From the Bookshelf

From the Bookshelf: Devora Zack, Networking for People Who Hate Networking

There are a lot of people in the world. Many of them are lovely. Some of them I appreciate – from a distance. You have probably experienced that moment when you are stuck in a conversation with someone you would just rather not be talking to and yet you cannot escape.

Devora Zack, author of a useful book for introverts, “Networking for People Who Hate Networking,” offers a practical suggestion that has ethical and spiritual dimensions, in my opinion. Take her advice seriously, and I truly believe the world changes for the better.

What if you were to pretend, for a trial period of three months, that everyone is the right person – if only for the length of time of that particular encounter? What do you imagine would happen?
When you choose to believe anyone in front of you is the person who is supposed to be there at the moment, guess what? Due to your innovative approach to meeting people, you treat her like the right person. She temporarily becomes the right person. You become more animated, less distracted, more interested, and more interesting yourself, opening new opportunities for you both.
I am pretty good at reading people, picking up on subtle cues, and noticing personality indicators. Yet I am regularly wrong about who will eventually become the right people in my life. I think this is important to remember. I like that I am wrong, that I cannot always distinguish who will eventually become important in my life story and who will be forgotten fast.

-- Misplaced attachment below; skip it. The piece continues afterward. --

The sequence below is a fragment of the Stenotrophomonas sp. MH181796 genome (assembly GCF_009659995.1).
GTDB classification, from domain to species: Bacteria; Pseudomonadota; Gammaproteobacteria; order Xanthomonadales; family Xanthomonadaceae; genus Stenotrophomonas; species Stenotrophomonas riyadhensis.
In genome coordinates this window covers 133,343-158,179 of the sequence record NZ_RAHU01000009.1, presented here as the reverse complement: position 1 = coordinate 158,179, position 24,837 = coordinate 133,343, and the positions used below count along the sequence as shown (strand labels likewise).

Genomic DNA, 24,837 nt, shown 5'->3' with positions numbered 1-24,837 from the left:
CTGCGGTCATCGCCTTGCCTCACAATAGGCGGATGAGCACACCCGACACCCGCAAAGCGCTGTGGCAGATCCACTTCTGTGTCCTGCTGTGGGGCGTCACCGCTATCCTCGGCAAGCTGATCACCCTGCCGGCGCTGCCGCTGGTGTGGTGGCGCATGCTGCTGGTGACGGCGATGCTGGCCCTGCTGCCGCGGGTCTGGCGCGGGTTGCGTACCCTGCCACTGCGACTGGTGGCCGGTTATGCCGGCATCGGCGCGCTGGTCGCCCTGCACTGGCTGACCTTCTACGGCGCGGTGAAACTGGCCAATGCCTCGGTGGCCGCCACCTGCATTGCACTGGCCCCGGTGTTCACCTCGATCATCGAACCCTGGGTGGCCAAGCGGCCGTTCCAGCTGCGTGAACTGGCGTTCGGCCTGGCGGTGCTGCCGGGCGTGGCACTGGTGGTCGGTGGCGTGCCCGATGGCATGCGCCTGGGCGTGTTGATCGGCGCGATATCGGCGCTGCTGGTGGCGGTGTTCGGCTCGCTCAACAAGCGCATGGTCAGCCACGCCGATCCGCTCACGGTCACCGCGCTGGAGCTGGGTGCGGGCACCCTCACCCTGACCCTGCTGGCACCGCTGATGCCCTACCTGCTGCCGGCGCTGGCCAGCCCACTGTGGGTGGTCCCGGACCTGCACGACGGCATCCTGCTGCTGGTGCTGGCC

Behave as if everyone is the right person.

The mussar teacher Rabbi Leffin, in his book “Cheshbon HaNefesh,” writes that one who does not cultivate patience is destined to sip from the cup of affliction. I like Zack’s approach to being present with people you are conversing with, because not only does it prevent you from feeling afflicted with impatience, anger, frustration, but it actually turns the cup of affliction into a cup overflowing with positive potential. No doubt it is difficult to be present and overcome feelings of impatience in practice, but nonetheless I hope to keep this advice in mind and see how it transforms my conversational habits.

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